This past weekend, I finally got the opportunity to visit someplace I’ve wanted to see for a long time – Lyndhurst mansion! Lyndhurst is an huge house in Tarrytown, New York. It was first built in the 1838 and enlarged in 1864. Three families lived in the house between its completion and 1961 – those of politician William Paulding, businessman George Merritt, and Gilded Age industrialist Jay Gould. It is now owned and taken care of by the National Trust for Historic Preservation.
Lyndhurst is exciting for several reasons: its incredible Gothic Revival architecture by Alexander Jackson Davis, beautiful stained glass windows by Louis Comfort Tiffany and John LaFarge, and furniture by the Herter brothers, David, and J. & J.W. Meeks. The overall picture is generally massive and gorgeous; the grounds and view of the Hudson River are every bit as impressive as the house itself. It’s basically a castle!
I took the Classic Mansion Tour, which is recommended for first-time visitors. The tour lasts one hour and takes you through all the major living spaces on the first and second floors. The highlights are definitely the ornate Gothic dining room and the high-ceilinged art gallery full of 19th-century European paintings. Here are a few cool things I learned and observed:
The interior walls look like they’re marble, but they’re actually covered with canvas and hand painted to look like marble. Apparently, this was considered very stylish when the house was first built.
The architecture are fabulous, but the Gothic Revival details in the furniture and decorations are even more incredible. Chairs, tables, and bookcases are shaped as pointed arches with crocket details. Even the arms of the dining room chandelier look like Gothic tracery. Pay attention to this stuff as you walk through. Of course, actual medieval furniture wasn’t designed like this, but I appreciate these touches nonetheless.
Look at the ceilings in each room. You won’t be sorry you did.
All of the house’s contents are original to the three families who lived there. Nothing is a reproduction or later acquisition of the correct period. Moreover, the contents is arranged according to photographs and other archival sources. Basically, the house looks like the owners still live there, particularly since everything is in excellent condition.
The second-floor art gallery holds Gould’s collection of paintings. Except for his portrait, the entire collection is of 19th-century European paintings (Bouguereau, Gerome, etc.) Like many other Gilded Age nouveau riches, he doesn’t seem to have taken any interest in American paintings. Second owner George Merritt, however, was personally friends with Hudson River School painter Jasper Cropsey, whose work hangs in the entrance hall. I spotted a few medieval or early Italian paintings in the dining room, but I’m not sure which owner purchased them.
There are little faces scattered throughout the house. See if you can find them all. They’re mostly on architectural supports where the ceiling meets the walls.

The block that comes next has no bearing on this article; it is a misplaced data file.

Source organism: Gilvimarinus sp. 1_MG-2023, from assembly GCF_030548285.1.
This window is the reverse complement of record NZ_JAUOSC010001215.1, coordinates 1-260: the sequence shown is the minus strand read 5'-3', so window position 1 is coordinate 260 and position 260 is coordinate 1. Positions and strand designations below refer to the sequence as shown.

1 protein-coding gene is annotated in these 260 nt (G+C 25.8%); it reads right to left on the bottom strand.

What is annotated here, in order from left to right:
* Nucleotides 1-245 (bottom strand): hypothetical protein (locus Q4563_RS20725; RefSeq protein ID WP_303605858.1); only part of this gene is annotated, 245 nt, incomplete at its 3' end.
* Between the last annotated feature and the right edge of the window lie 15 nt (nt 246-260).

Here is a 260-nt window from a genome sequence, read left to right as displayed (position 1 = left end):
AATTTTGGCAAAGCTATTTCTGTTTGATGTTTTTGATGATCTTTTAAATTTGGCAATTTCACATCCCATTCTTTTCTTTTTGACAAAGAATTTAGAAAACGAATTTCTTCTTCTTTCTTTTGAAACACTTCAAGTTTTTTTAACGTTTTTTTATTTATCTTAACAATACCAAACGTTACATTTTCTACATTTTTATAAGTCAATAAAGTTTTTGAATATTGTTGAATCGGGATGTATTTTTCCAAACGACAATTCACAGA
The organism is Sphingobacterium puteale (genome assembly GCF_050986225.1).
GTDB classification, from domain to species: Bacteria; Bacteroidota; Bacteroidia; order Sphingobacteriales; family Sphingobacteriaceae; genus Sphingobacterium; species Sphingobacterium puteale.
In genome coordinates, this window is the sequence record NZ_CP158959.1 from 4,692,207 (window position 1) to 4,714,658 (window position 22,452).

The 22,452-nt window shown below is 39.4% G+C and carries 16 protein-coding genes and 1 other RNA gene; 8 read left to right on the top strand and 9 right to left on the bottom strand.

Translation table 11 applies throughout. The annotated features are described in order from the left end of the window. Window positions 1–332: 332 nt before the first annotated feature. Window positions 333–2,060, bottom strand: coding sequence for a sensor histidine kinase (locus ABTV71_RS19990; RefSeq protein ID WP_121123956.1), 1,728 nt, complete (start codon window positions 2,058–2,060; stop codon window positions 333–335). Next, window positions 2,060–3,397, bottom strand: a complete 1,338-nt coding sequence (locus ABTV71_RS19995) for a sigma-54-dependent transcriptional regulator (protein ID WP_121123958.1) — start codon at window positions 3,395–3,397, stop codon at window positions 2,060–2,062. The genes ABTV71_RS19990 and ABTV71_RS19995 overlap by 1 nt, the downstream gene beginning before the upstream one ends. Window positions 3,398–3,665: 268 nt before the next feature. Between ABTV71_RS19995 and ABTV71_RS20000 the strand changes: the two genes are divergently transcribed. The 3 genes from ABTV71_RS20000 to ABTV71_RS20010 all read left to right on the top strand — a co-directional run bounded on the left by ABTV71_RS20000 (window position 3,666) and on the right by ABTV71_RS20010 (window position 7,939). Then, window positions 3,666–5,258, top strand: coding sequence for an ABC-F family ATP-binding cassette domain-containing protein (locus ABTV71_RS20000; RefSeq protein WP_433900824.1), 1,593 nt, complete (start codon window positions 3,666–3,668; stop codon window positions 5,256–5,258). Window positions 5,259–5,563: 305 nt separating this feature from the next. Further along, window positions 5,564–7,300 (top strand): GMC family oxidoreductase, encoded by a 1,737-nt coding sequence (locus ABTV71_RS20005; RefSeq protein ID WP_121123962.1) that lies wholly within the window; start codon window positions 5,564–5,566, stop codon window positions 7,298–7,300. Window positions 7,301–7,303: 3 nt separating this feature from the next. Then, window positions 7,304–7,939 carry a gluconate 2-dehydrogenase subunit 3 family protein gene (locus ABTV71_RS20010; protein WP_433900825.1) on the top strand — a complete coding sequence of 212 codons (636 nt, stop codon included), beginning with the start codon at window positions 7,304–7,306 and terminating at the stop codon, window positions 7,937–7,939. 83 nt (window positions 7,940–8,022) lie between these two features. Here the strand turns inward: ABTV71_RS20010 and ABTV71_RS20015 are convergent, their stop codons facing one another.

In addition to the mansion itself, I got to see a small exhibition of dresses worn by Gould’s two daughters, Helen and Anna, who were discussed during the tour. They seem to have been pretty cool ladies. Helen was philanthropic world traveler who gave away millions to the less fortunate. She got married in her 40s to a guy who wasn’t rich at all. They had a happy life together with their four adopted children. Anna was chic and loved to party. She moved to Paris, where she lived in a big house (not as big as Lyndhurst), married a nobleman, and then married his cousin after he divorced her. Anna was the person who gave Lyndhurst to the National Trust. Anyway, I got to see a selection of dresses, hats, and accessories worn by both the daughters, as well as a few worn by Gould’s actress daughter-in-law. They were all gorgeous, and they varied in style from formal, bustled dresses to flapper dresses.
There are also a few other things to see on the grounds, and you can view them at your leisure before or after your tour.
- The rose garden – I only got to see it from the car, but it looked beautiful.
- The greenhouses – They’re empty of glass and plants, because they’re too big for the National Trust to afford right now. But even as massive shells, they’re pretty awesome.
- The bowling alley – It’s housed in its own long building down the hill near the water. It’s not opened for general visitors; you have to take a special Bowling Pavilion tour to get in, but you can peek through the windows.
- The playhouse – Helen built this cute little cottage for her twin nieces to enjoy when they came to visit. Peek through the front-door window to see the little wicker furniture inside.
- The pool – I couldn’t find it, but apparently there is one.
- The view of the Hudson River and Tappan Zee Bridge – It’s pretty spectacular. The little bridge that extending a short way out into the water was built by Gould. He literally climbed over rival Vanderbilt’s railroad to access his private boat that took him into the city.
- Also, make sure you walk around the house and view the exterior from every angle. If you don’t, you’ll miss a lot of great architectural details that aren’t as obvious from the inside.
Next time I visit, I will definitely take the more in-depth Backstairs Tour. As the name suggests, it covers the servant’s rooms and the kitchen, but it also allows you to climb up to the top of the five-story observation tour. Apparently, one of the owners (don’t remember which) was really into astronomy. The Backstairs Tour is only available from May through September, but I would also consider taking the Classic Tour again during the holidays, when the mansion is beautifully decorated for Christmas.